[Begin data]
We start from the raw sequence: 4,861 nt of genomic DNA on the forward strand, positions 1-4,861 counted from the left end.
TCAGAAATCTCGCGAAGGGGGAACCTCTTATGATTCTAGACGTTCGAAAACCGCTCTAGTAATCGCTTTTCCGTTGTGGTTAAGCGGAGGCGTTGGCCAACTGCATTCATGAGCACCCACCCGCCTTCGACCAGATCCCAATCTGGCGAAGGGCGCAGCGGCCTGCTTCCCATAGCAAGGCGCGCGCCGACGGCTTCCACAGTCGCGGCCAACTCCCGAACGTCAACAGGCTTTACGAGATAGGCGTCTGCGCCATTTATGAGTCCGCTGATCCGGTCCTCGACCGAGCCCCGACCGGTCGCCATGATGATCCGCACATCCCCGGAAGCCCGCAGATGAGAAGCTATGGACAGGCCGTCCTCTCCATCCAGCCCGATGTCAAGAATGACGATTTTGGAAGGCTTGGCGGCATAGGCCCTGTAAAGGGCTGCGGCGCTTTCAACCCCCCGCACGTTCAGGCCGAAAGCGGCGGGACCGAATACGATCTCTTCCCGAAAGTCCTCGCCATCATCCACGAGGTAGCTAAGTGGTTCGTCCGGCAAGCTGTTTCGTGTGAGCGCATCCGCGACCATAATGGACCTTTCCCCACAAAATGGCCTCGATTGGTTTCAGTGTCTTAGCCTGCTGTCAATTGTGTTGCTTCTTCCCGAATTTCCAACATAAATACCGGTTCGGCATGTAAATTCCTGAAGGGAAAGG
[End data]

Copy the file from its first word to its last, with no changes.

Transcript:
We start from the raw sequence: 4,861 nt of genomic DNA on the forward strand, positions 1-4,861 counted from the left end.
TCAGAAATCTCGCGAAGGGGGAACCTCTTATGATTCTAGACGTTCGAAAACCGCTCTAGTAATCGCTTTTCCGTTGTGGTTAAGCGGAGGCGTTGGCCAACTGCATTCATGAGCACCCACCCGCCTTCGACCAGATCCCAATCTGGCGAAGGGCGCAGCGGCCTGCTTCCCATAGCAAGGCGCGCGCCGACGGCTTCCACAGTCGCGGCCAACTCCCGAACGTCAACAGGCTTTACGAGATAGGCGTCTGCGCCATTTATGAGTCCGCTGATCCGGTCCTCGACCGAGCCCCGACCGGTCGCCATGATGATCCGCACATCCCCGGAAGCCCGCAGATGAGAAGCTATGGACAGGCCGTCCTCTCCATCCAGCCCGATGTCAAGAATGACGATTTTGGAAGGCTTGGCGGCATAGGCCCTGTAAAGGGCTGCGGCGCTTTCAACCCCCCGCACGTTCAGGCCGAAAGCGGCGGGACCGAATACGATCTCTTCCCGAAAGTCCTCGCCATCATCCACGAGGTAGCTAAGTGGTTCGTCCGGCAAGCTGTTTCGTGTGAGCGCATCCGCGACCATAATGGACCTTTCCCCACAAAATGGCCTCGATTGGTTTCAGTGTCTTAGCCTGCTGTCAATTGTGTTGCTTCTTCCCGAATTTCCAACATAAATACCGGTTCGGCATGTAAATTCCTGAAGGGAAAGG